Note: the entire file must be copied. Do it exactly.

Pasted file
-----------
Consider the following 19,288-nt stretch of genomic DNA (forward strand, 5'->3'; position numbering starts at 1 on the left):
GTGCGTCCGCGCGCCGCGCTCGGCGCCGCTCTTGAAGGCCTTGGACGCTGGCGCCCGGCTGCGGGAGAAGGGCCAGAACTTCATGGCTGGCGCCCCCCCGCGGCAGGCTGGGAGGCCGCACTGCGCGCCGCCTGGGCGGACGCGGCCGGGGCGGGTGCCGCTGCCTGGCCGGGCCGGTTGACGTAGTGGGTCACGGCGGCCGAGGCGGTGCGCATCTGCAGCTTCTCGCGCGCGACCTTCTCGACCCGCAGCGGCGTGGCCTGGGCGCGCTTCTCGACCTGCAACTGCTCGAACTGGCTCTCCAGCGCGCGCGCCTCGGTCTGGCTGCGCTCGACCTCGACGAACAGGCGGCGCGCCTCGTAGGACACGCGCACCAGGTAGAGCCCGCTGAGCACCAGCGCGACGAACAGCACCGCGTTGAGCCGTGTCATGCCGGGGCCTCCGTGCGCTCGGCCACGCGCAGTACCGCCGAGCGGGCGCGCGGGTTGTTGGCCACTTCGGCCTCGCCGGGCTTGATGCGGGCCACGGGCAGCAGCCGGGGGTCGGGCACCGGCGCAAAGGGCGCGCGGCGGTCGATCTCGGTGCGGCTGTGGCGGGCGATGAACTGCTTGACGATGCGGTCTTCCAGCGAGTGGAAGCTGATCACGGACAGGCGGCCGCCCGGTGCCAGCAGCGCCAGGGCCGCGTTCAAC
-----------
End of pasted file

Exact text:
Consider the following 19,288-nt stretch of genomic DNA (forward strand, 5'->3'; position numbering starts at 1 on the left):
GTGCGTCCGCGCGCCGCGCTCGGCGCCGCTCTTGAAGGCCTTGGACGCTGGCGCCCGGCTGCGGGAGAAGGGCCAGAACTTCATGGCTGGCGCCCCCCCGCGGCAGGCTGGGAGGCCGCACTGCGCGCCGCCTGGGCGGACGCGGCCGGGGCGGGTGCCGCTGCCTGGCCGGGCCGGTTGACGTAGTGGGTCACGGCGGCCGAGGCGGTGCGCATCTGCAGCTTCTCGCGCGCGACCTTCTCGACCCGCAGCGGCGTGGCCTGGGCGCGCTTCTCGACCTGCAACTGCTCGAACTGGCTCTCCAGCGCGCGCGCCTCGGTCTGGCTGCGCTCGACCTCGACGAACAGGCGGCGCGCCTCGTAGGACACGCGCACCAGGTAGAGCCCGCTGAGCACCAGCGCGACGAACAGCACCGCGTTGAGCCGTGTCATGCCGGGGCCTCCGTGCGCTCGGCCACGCGCAGTACCGCCGAGCGGGCGCGCGGGTTGTTGGCCACTTCGGCCTCGCCGGGCTTGATGCGGGCCACGGGCAGCAGCCGGGGGTCGGGCACCGGCGCAAAGGGCGCGCGGCGGTCGATCTCGGTGCGGCTGTGGCGGGCGATGAACTGCTTGACGATGCGGTCTTCCAGCGAGTGGAAGCTGATCACGGACAGGCGGCCGCCCGGTGCCAGCAGCGCCAGGGCCGCGTTCAAC